Both are in the genus Bryum and both can take full sun, if need be. They are both used extensively as bonsai moss. Also many gardeners desire these mosses for the cracks in their garden pathways. I don’t know of any place you can buy them but they are very common. I could find B. caespiticium in downtown Chicago in five minutes and B. argenteum in ten minutes. But as hot as it has been lately they can be hard to recognize in their dehydrated state. Last year I helped my bryology mentor at a bioblitz in Busey Woods in Champaign, Illinois. We took a break from walking through the woods and Mac said "let’s not forget to inventory the sidewalk mosses. Let’s go out to the parking lot, I’m sure we’ll find them there." Last year was dryer than this year and almost as hot. We split up in the parking lot and after five minutes I went over to Mac and said " There’s no moss in this parking lot". He proceeded to pick up small sand crusted pieces of detritus and identify both B. caespiticium and B. argenteum. Up close B. argenteum has a pretty blue green cast to it.

On my photobucket album I have two pixs, one labeled Bryum caespiticium which is a fully hydrated growing example and the other pix is Bryum Caespiticium2 which has three sods of B. caespiticium. Click on the second pix to enlarge the photo. In this second pix the sod on the left which is dry in this picture grows in full sun four to six hours per day and has received water whenever it rains, and the rains have been adequate this summer. I keep this sod and others like it on sand on a clay saucer which has drainage holes in it. The sod on the right is from a plastic tray that sits also outside but in the shade on the north side of my porch. It gets no direct light but bright indirect light. This sod sits on plastic which never drains unless I remember to tip the tray after a big rain. The moss gets drenched but is never under water or completely water logged. This sod is growing very rapidly. I suspect the darker color of the sod on the left is the moss reacting to the bright light.

And the third sod in the middle is B. caespiticium as I found it today on a sidewalk at the base of the Dollar General building brick wall in downtown Galesburg, Illinois where this moss gets full sun eight or more hours per day. Because of its’ location this sod only gets water infrequently. This moss sod is dry and does not appear to be alive but I had broken off a piece of this sod and watered it and it came to life in a few minutes.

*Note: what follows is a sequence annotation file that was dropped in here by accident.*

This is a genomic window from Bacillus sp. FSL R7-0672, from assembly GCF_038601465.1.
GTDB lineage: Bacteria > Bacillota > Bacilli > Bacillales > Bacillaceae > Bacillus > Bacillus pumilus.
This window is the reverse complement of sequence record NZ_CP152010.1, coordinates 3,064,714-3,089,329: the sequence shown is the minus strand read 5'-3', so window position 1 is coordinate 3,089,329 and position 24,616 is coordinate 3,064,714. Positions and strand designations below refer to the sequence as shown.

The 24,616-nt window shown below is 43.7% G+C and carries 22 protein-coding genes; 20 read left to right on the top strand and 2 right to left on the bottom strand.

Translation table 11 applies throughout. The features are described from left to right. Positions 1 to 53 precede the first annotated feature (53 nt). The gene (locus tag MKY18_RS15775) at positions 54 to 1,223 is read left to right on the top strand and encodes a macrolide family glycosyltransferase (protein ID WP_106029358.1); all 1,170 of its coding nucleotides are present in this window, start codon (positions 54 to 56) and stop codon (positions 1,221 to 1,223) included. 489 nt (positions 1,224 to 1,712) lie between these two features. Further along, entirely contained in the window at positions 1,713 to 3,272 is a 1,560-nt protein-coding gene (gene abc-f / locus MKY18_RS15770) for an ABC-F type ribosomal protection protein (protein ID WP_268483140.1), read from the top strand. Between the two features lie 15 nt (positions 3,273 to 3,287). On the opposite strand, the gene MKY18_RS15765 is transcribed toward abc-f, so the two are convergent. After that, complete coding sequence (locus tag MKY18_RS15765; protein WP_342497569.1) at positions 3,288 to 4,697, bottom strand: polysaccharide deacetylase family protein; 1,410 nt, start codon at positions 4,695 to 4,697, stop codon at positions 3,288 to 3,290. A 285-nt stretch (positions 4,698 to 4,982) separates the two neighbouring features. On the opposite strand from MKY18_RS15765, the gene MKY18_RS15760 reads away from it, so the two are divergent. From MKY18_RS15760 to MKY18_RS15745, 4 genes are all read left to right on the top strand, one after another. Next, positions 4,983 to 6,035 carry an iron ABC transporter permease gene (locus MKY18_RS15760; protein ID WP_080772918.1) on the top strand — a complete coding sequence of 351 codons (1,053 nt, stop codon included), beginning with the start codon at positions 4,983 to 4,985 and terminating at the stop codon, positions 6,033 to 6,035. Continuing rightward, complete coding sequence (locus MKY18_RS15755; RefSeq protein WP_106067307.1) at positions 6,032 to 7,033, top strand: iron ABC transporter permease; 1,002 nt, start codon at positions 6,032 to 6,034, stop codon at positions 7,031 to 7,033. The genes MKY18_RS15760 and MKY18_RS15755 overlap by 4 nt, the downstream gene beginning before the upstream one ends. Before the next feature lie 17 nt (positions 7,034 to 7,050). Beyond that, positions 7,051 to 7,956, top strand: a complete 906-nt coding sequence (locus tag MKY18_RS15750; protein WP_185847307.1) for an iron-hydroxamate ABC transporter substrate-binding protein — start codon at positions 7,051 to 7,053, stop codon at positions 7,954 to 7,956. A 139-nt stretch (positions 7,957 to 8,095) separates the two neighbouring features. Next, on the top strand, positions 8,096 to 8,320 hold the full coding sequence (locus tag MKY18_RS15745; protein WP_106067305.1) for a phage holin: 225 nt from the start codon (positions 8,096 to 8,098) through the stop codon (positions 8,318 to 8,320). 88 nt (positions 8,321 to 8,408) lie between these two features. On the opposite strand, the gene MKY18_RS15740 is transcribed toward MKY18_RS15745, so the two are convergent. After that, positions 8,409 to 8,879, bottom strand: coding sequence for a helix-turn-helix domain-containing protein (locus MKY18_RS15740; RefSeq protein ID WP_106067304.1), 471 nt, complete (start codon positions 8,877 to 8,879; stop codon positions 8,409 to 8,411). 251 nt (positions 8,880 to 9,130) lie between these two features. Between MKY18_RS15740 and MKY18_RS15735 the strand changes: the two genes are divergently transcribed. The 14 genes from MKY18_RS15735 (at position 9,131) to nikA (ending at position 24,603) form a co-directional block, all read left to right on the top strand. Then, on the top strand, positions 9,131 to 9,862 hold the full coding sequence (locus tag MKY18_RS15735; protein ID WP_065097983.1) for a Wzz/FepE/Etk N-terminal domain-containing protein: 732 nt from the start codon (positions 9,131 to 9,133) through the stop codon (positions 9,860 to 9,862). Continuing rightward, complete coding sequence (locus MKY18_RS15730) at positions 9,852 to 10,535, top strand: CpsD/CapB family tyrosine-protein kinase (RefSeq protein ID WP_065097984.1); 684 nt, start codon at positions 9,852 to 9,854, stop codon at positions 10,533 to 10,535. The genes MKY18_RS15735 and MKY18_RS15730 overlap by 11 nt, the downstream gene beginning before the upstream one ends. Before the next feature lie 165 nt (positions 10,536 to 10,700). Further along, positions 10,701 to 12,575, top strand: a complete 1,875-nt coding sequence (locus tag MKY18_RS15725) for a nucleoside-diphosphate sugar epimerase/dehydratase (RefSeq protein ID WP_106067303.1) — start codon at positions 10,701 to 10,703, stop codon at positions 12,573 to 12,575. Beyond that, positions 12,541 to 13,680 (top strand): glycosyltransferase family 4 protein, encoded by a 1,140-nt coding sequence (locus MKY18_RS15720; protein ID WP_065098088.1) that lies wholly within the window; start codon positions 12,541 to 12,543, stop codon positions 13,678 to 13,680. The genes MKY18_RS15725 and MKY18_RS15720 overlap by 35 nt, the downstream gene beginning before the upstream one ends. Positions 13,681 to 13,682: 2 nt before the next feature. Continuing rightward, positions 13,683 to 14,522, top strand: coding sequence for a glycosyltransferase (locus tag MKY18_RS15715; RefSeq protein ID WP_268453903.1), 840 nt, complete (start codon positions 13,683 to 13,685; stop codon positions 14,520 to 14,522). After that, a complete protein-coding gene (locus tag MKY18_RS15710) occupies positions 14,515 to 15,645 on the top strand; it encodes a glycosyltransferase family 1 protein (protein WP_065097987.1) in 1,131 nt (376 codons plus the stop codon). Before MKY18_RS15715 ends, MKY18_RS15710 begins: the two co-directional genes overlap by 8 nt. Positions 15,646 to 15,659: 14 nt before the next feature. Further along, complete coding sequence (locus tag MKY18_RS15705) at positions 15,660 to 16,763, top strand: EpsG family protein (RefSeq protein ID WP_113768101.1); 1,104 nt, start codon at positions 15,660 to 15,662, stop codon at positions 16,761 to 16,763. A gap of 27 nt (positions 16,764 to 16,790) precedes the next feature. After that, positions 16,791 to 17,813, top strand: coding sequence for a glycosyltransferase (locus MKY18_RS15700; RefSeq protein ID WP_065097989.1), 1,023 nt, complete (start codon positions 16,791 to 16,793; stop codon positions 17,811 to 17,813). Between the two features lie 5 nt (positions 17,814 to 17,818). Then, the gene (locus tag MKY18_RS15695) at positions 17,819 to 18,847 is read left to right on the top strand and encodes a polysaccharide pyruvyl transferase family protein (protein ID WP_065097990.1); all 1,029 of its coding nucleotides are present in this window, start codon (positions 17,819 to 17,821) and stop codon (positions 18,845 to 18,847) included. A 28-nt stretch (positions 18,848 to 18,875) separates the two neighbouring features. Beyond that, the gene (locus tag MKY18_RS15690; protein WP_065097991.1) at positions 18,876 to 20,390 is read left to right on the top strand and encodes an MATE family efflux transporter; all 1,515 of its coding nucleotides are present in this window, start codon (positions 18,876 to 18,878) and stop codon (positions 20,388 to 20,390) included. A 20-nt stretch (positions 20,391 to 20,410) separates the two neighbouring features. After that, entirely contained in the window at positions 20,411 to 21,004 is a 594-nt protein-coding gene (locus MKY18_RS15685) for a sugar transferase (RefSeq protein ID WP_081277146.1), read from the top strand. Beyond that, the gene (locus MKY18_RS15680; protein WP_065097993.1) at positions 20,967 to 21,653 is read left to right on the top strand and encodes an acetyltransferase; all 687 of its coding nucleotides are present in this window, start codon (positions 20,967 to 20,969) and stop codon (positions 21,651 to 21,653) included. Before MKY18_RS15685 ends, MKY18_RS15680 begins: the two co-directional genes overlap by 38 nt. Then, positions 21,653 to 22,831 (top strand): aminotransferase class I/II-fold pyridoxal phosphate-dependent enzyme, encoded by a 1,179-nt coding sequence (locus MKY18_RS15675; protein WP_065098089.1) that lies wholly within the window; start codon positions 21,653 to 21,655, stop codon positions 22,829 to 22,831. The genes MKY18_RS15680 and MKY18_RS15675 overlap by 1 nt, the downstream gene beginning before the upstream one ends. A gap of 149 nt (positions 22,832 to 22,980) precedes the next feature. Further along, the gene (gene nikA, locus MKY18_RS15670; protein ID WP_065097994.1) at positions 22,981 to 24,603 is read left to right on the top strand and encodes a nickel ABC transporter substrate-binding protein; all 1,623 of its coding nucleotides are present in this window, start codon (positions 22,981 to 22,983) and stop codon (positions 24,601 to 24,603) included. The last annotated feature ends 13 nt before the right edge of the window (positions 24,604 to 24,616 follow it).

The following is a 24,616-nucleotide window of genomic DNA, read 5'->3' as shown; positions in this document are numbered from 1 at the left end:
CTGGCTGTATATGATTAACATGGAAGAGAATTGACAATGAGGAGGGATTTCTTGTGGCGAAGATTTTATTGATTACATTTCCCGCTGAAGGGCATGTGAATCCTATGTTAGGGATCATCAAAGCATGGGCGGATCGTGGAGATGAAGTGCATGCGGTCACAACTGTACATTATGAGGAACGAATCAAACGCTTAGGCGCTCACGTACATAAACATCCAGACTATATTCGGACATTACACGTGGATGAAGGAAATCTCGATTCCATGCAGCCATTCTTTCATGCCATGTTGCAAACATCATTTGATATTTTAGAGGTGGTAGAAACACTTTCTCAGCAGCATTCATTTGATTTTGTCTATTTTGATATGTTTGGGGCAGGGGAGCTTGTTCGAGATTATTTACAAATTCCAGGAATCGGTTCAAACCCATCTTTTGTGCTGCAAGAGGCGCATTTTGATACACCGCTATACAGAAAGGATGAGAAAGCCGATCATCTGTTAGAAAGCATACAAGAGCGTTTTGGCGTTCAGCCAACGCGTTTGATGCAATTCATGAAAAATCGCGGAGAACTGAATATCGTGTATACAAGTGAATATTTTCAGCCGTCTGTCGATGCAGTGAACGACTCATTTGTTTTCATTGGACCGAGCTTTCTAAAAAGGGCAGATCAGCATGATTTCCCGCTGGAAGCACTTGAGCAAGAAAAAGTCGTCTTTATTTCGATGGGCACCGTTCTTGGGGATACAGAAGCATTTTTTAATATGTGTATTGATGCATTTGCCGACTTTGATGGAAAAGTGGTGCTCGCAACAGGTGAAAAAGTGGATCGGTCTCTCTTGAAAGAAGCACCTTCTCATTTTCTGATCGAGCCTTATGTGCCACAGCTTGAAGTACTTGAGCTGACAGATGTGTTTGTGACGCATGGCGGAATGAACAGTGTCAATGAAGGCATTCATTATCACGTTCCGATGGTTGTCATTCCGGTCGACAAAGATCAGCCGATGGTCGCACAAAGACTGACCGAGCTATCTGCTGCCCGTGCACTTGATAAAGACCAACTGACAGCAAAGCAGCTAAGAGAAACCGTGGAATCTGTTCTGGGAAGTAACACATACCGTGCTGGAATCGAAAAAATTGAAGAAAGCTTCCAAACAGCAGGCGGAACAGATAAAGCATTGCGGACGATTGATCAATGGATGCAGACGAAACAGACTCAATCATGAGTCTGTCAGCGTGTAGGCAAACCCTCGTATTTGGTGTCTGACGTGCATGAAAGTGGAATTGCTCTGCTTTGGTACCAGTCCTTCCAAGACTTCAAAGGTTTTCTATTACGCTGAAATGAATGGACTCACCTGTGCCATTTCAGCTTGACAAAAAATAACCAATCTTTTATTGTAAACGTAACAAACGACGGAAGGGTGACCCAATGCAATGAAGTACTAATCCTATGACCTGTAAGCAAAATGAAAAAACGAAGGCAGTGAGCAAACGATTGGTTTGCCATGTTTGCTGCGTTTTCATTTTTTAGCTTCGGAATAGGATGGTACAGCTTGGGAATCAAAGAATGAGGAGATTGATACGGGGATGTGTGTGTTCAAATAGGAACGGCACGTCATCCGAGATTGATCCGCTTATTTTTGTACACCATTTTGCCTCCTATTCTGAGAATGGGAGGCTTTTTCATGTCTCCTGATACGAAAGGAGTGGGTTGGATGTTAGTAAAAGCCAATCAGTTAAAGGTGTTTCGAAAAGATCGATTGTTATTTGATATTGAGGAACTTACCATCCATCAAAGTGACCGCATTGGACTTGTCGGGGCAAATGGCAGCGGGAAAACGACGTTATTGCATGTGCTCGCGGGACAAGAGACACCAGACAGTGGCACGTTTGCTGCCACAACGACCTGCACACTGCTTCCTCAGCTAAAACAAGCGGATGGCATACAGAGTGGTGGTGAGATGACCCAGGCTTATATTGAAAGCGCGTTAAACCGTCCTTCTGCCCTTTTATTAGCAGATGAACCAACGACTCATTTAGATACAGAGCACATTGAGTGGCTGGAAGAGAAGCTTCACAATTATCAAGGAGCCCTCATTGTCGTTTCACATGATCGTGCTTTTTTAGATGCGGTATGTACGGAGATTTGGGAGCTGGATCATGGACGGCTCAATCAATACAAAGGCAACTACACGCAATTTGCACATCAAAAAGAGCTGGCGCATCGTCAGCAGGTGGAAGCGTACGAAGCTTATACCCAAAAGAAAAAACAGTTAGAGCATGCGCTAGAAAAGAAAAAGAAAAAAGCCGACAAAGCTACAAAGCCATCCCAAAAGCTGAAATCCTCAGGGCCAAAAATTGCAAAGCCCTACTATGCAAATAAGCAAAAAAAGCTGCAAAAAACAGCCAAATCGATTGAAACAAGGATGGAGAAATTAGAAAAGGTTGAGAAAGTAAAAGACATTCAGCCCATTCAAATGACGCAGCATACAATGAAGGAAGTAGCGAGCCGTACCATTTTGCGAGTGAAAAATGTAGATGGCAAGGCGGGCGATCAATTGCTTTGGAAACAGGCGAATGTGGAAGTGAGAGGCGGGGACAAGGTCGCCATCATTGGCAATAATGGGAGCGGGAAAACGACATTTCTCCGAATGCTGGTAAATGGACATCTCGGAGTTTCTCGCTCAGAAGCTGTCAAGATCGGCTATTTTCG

Notice how the two dried moss sods have sand grains showing. This is because the tiny moss leaves have closed up against the tiny stems and you can clearly see the sand but not really much of the moss leaves while the moss is dehydrated. The moss on the right also has sand but you cannot see the sand in the sod because the moss leaves are fully hydrated and widespread.
At my home I also have Bryum caespiticium growing on black dirt at the base of a tree on the tree’s north side. This moss is more "fluffy" with the moss leaves even more widespread and the moss taller. Sometimes even the simplest of mosses display much differently under different environmental conditions making you think that you have different species. These two mosses are examples of sunny mosses that are easy to propagate and under the right conditions they will grow and expand rapidly.

Rick

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Plus I got complimented on my bonsai moss by a professional moss retailer! cheers

Jay

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Re: Moss Stash in PERIL!

Post  fiona on Wed Sep 23, 2009 9:24 pm

David Brunner wrote: Fiona, btw, the nickname and connotation you refer to are now well known here as well thanks to the expressive fulminations of Austin Powers at every neighborhood Cineplex 200.
Hi David, my beamish boy. I think we just did more for George Schenk's sales potential than any amount of advertising as a good number of people now probably want to know what the reference was to. Laughing

nb There is also absolutely no truth in the rumour that I was in that movie - either as a kamikaze fembot or the Scottish character called em... well ... I'm sure they can google!

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Re: Moss Stash in PERIL!

Post  Jay Gaydosh on Wed Sep 23, 2009 9:44 pm

Boy that brings back bad memories!

I was playing the pipes with the St. Andrews Pipes & Drums of Springfield, IL at the Anual Ethnic Festival, located in the Ethnic Village of the Illinois State Fairgrounds. I was talking to my wife when a 5 or 6 year old boy walked up and asked me if I was the FB? We damned near rolled on the lawn, we laughed so hard. I should have just leaned over and yelled "Get in my belly!" That would have scared the heck out of him. His mother apologized 5 or 6 times, like it WASN'T one of the adults that made the original reference in the first place.

Jay

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Re: Moss Stash in PERIL!

Post  David Brunner on Wed Sep 23, 2009 10:25 pm